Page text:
I am going to say flat out and first off that Bill West beat me to it. He has a book blog, East of the Sun, West of the Moon. In addition to being my cousin through my Packard lineage, Bill is a bookseller. Me, I'm a reader and a writer, so my perspective will be different. However, I had to tip my hat to Bill and confess to my imitation, which I do hope will be sincerely flattering to him.
For this first entry, I am going to ricochet off of books, or rather, one specific book and onto television, from my own Booking Hawaii Five-0: An Episode Guide and Critical History of the 1968-1980 Television Detective Series to the reworking of that series for the 21st Century, which debuted Monday night. As indicated by the book's title, the original series went off the air in 1980. Nobody wrote anything about it, even though at the time it was the longest-running cop show in television history (later beat out by the first Law and Order series). Since nobody else wrote a book about it, and since I was, I confess, very much a fan of the original Five-0, I wrote the book.
After submitting the book to several publishers, and receiving an equal number of rejections, I despaired of it ever being published. However, I learned that editors and publishers keep files, and revisit them from time to time. I had submitted it to McFarland & Company of Jefferson, North Carolina, in its turn among the publishers I pitched the book to. What I submitted was a proposal, a standard method in non-fiction writing, in which you outline the proposed topic and content of the book, and provide two or three sample chapters.
A year after I had originally sent the proposal to McFarland, they wrote me asking to see more. I sent them more. They sent me a contract. McFarland seems to have been a good choice. They are a "traditional" publisher, which means they pay me, not the other way around (in the future, I'll discuss this phenomenon more in depth). McFarland keeps books in print longer than the large publishing houses. Booking Hawaii Five-0 has been in print since 1997. For the first ten years, it was in hardback. Then, in 2007, it came out in paperback, and is still selling a few hundred copies a year.
So I wrote the book on the series, and now the series has been reborn. I was skeptical and a bit nervous about watching the premiere episode of the new series, having heard bits and pieces about it for the past few months. For one thing, they were using the same character names, but with newly-engineered characters who would not jibe with the old, rather like what was done in the latest Star Trek movie, where we go back in time, relative to the events of the original series, and see Kirk, Spock, McCoy and all the rest knowing each other from Starfleet Academy on, which definitely was not consonant with what had gone before.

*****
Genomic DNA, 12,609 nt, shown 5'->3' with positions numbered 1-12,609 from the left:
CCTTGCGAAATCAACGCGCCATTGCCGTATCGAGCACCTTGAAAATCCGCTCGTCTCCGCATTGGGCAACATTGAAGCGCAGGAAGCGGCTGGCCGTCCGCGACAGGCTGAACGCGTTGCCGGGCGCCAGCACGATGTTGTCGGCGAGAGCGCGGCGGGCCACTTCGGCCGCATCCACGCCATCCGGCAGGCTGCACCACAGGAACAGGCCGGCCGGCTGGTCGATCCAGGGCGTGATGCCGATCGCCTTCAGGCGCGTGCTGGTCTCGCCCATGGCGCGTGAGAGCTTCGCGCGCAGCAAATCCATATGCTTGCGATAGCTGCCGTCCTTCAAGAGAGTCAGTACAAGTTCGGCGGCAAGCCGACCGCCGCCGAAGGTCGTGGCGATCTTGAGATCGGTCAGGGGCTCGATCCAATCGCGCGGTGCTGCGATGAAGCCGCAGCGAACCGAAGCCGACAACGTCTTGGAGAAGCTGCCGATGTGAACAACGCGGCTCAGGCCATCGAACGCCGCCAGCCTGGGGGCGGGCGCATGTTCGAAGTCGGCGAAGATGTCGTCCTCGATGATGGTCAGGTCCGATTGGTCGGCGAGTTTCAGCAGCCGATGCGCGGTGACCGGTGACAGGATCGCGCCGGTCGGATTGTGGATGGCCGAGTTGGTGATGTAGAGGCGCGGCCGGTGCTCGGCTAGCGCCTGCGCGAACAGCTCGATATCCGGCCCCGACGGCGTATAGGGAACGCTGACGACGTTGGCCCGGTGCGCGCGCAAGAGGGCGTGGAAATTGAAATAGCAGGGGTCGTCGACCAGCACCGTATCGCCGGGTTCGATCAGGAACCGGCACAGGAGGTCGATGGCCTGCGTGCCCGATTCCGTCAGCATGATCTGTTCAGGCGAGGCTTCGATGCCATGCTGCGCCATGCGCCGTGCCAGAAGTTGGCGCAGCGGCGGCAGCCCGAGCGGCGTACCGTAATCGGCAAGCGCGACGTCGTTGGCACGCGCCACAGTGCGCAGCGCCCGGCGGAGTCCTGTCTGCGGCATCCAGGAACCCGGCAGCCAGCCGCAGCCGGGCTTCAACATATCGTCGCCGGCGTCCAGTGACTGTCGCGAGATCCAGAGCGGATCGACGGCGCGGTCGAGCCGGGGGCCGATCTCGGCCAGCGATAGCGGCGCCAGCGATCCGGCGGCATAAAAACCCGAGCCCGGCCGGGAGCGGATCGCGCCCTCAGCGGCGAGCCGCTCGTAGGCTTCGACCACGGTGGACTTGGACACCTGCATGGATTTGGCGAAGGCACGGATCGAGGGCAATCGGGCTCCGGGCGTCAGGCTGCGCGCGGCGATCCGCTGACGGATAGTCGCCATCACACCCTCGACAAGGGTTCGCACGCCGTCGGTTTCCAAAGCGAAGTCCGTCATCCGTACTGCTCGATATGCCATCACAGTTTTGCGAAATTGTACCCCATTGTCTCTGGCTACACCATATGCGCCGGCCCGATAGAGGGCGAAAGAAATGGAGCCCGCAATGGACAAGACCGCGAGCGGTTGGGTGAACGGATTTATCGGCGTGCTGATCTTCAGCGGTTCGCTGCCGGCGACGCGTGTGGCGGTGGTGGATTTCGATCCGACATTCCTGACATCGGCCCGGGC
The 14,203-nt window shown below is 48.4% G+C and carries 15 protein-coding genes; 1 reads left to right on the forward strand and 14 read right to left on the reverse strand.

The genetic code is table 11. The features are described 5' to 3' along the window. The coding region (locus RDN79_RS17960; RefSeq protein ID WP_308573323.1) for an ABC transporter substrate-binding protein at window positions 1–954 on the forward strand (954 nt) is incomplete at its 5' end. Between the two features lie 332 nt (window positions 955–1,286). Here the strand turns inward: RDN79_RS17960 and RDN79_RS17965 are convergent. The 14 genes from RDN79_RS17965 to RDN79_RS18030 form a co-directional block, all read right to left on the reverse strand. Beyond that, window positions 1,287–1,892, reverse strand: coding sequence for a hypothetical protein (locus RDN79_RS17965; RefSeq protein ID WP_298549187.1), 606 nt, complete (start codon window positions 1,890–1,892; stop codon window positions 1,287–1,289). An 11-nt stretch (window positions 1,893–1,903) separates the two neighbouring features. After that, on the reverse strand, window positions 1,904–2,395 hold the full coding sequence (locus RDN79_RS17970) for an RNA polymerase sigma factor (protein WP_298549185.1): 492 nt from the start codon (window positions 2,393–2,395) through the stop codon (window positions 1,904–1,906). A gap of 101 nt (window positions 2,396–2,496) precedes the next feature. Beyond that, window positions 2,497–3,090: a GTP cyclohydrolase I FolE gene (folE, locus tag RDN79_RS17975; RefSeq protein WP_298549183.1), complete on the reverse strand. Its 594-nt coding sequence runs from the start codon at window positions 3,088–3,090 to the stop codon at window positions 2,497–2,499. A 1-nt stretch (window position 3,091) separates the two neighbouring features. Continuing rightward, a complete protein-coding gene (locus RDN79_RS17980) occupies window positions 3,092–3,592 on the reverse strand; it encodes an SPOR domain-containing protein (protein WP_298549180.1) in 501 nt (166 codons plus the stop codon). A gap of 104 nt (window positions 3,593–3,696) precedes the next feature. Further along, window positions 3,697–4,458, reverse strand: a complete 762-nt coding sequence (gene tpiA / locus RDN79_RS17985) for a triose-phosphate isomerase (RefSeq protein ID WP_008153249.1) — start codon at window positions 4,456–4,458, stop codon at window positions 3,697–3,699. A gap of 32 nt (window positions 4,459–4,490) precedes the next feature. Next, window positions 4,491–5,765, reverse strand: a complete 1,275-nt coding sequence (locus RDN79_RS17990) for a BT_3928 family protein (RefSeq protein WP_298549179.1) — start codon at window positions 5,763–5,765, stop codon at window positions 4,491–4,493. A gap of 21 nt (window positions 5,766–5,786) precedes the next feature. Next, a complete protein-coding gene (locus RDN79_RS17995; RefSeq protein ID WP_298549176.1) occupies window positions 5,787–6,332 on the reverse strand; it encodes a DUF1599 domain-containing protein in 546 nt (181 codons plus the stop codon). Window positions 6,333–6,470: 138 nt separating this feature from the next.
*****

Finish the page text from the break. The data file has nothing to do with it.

Hawaii Five-0, the new series, is likewise dissonant with its predecessor, which I suppose we must now saddle with the designation TOS (The Original Series) as has been done with Star Trek (1966-1969). The "new" Steve McGarrett isn't from the mainland (Jack Lord had a pronounced New York accent), he's from Hawaii. In the original series, it was Dan Williams who was from Hawaii; now he's from New Jersey! Chin Ho Kelly is younger, more casual, and possibly darker of personality than the original. And Kono Kalakaua has gone from being a burly Hawaiian man the size of an NFL linebacker to being a svelte young girl! That was the most dissonant note of all!
There were a couple sops to us old-line fans. When Steve McGarrett goes into his murdered father's garage, he uncovers a 1960s black Mercury, which is what the original Steve McGarrett drove for the entire 12 years of the series. And the governor of Hawaii -- a woman this time -- is named Jameson, a salute to the old series' governor Paul Jameson, played by Richard Denning.
There are some similarities, as well. Both incarnations of McGarrett were Naval Academy graduates. The original Steve was a black-shoe (surface sailor) who also was in Naval Intelligence, and we get the hint that, though head of the state police agency in Hawaii, he was still an intelligence operative as well. The new McGarrett is involved in counter-terrorist activities, and is a SEAL. That latter fact tells us right away that he's a lot crazier than the original McGarrett ever thought of being! Both McGarretts suffered their fathers being murdered. The original Steve's father was run down by criminals escaping their crime when Steve was still a boy; the latest one's dad is murdered by terrorists in this opening episode, as Steve listens helplessly on the phone.
All in all, I feel about the new Five-0 series the way I feel about the latest Star Trek movie. It is good -- well-written, well-directed, a good story, very entertaining. But it just isn't "real" to me, since I knew the original Five-0 as only a fan can.